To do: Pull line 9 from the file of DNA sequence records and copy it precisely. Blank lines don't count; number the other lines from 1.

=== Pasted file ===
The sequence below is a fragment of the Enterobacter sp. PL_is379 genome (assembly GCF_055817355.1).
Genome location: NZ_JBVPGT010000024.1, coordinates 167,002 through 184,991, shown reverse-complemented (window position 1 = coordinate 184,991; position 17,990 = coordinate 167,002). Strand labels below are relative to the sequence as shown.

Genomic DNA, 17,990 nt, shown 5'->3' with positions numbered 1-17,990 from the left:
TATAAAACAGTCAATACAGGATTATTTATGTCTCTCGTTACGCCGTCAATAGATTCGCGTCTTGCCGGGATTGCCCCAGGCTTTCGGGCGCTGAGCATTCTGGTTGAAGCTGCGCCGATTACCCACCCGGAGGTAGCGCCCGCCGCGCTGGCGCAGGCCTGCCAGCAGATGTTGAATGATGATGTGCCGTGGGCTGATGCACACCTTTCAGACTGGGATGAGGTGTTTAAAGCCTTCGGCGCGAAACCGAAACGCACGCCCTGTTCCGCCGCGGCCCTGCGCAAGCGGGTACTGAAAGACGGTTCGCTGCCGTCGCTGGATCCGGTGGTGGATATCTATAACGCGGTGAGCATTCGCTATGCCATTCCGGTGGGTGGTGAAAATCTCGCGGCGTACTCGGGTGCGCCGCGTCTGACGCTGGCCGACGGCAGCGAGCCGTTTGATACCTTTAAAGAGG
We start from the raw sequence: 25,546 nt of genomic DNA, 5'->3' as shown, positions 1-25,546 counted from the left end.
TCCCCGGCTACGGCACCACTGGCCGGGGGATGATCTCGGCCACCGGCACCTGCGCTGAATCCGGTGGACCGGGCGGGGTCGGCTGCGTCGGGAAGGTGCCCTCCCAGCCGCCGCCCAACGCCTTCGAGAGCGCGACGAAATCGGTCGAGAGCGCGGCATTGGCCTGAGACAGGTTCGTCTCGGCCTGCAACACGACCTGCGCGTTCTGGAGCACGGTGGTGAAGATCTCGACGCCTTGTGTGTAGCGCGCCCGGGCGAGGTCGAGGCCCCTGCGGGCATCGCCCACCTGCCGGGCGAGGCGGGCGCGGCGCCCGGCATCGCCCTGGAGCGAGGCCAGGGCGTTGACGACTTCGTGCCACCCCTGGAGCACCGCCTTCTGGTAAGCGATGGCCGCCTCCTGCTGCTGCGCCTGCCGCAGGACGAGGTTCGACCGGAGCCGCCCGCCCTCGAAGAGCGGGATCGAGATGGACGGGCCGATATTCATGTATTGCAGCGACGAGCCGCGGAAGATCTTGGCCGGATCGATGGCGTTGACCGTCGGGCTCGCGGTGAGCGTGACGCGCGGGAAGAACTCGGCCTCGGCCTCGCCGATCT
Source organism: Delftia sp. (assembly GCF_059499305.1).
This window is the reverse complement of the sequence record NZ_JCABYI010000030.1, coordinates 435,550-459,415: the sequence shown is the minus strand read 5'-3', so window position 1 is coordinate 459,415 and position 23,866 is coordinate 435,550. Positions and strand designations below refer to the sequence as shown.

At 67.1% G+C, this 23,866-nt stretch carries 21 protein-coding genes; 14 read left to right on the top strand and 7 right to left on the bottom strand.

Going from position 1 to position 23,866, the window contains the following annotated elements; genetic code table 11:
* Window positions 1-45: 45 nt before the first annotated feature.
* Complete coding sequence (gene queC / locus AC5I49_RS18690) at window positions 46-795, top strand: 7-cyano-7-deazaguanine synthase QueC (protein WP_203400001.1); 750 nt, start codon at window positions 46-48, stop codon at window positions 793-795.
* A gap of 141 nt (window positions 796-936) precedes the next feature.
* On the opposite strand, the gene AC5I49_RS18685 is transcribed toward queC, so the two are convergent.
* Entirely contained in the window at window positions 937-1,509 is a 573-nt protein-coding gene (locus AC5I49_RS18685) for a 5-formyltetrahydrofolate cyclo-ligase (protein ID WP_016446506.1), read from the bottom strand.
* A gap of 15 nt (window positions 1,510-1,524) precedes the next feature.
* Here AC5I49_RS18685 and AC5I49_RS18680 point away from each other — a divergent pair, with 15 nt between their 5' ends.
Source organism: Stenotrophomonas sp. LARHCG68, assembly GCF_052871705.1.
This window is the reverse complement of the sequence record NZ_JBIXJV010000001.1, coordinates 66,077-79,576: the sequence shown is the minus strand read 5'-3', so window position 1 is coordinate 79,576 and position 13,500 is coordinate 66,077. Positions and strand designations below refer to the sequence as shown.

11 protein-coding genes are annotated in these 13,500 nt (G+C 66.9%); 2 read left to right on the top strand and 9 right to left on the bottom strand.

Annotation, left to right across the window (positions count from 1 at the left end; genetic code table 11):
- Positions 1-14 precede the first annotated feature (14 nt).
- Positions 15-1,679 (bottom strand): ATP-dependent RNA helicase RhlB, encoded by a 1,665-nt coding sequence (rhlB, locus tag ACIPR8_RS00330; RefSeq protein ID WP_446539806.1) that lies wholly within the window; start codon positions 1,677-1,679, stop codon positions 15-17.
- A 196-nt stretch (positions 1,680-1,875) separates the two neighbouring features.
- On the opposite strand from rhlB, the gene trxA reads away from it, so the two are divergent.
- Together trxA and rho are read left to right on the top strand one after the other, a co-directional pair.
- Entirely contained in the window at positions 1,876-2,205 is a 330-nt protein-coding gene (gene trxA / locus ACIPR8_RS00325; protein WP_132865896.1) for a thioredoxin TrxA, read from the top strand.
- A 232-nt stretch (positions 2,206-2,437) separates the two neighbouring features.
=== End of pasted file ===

At 67.1% G+C, this 23,866-nt stretch carries 21 protein-coding genes; 14 read left to right on the top strand and 7 right to left on the bottom strand.